Nintendo’s Cultural Success

Nintendo has had many successes over the years. They are the company behind Mario, Pokémon, Zelda, and many other classic games. For most of us, Nintendo probably made the first video game we ever played. (Speaking to us millennials.) Currently, Nintendo has received worldwide success with its new app Pokémon Go. They have also just announced their new gaming console, the Nintendo Switch, which will surely continue to increase the company’s presence in the global marketplace.

pokemongonewinfoThey were able to achieve this success by being able to globally market their brand. They used numerous IMC and advertising strategies to accomplish this goal, but at the root of this success was their ability to utilize contextual communication ethics. This means their advertisements and campaigns fit a variety of contexts and cultures.


As many companies are figuring out, an advertisement might affect audiences differently depending on their cultural background. For a company to become a truly global company they need to appeal, to not just a few markets, but to all of them. Nintendo was ablenintendo-re-l to do this by focusing on one main aspect in their campaigns. In the heart of their advertisements, and in the heart of the company itself they try to highlight their focus on children and family values. They want their brand to be associated with bringing each other together. Whether it be walking around with a group of friends or a family sitting down for an hour to play the new Mario Party game. They want the family aspect to be at the core of everything they do.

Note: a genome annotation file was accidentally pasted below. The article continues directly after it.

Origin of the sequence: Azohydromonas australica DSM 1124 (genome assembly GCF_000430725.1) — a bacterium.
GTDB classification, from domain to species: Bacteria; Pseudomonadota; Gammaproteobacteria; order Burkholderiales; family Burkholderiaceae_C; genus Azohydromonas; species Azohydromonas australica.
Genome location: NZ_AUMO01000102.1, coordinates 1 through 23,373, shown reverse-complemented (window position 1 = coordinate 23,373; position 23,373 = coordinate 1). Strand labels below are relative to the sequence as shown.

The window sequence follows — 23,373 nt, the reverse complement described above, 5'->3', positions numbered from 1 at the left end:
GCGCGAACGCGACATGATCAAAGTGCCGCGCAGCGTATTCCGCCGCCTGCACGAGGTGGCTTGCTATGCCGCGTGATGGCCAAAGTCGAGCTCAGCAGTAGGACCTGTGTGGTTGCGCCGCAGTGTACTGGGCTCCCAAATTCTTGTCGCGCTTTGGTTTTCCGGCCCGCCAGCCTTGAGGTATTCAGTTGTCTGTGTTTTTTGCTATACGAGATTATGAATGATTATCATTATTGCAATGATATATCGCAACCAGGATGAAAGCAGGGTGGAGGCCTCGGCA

In most cultures, the importance of family is greatly stressed. Nintendo was able to see this and use this idea as a bridge between them and the rest of the world. If they did not follow contextual communication ethics then they would not have been able to reach such a vast and diverse audience.


2 thoughts on “Nintendo’s Cultural Success

  1. Very interesting article! I never have thought of PokemonGo to be a “family” app but now I really see what you mean. Even though the family might not be talking to each other, at least they are together looking for the same things. I now think of It as a free family bonding game and a great way for parents to connect (literally) with their kids.

  2. I agree that Nintendo has used family/children values to be the center of their marketing and advertisements, but only recently. As someone who played Nintendo in the past, it is easy to see how their target audience has slowly switched to solely younger players and families compared to the Nintendo 64/Gamecube Era of teens and young adults. I am not sure why the content is not as mature or complicated (aka difficult levels, darker themes, longer gameplay), but by the end of the Wii, Nintendo games do not always pack that same punch that made them so popular long ago. That is maybe why Nintendo has lately been releasing a lot of remakes and sequels of older popular game.franchises (to reel back in the older players). Nintendo is still insanely popular and releases high quality games occasionally, I personally just miss their old formula, content, and marketing strategies which may explain why I have moved on to more mature consoles like Playstation.

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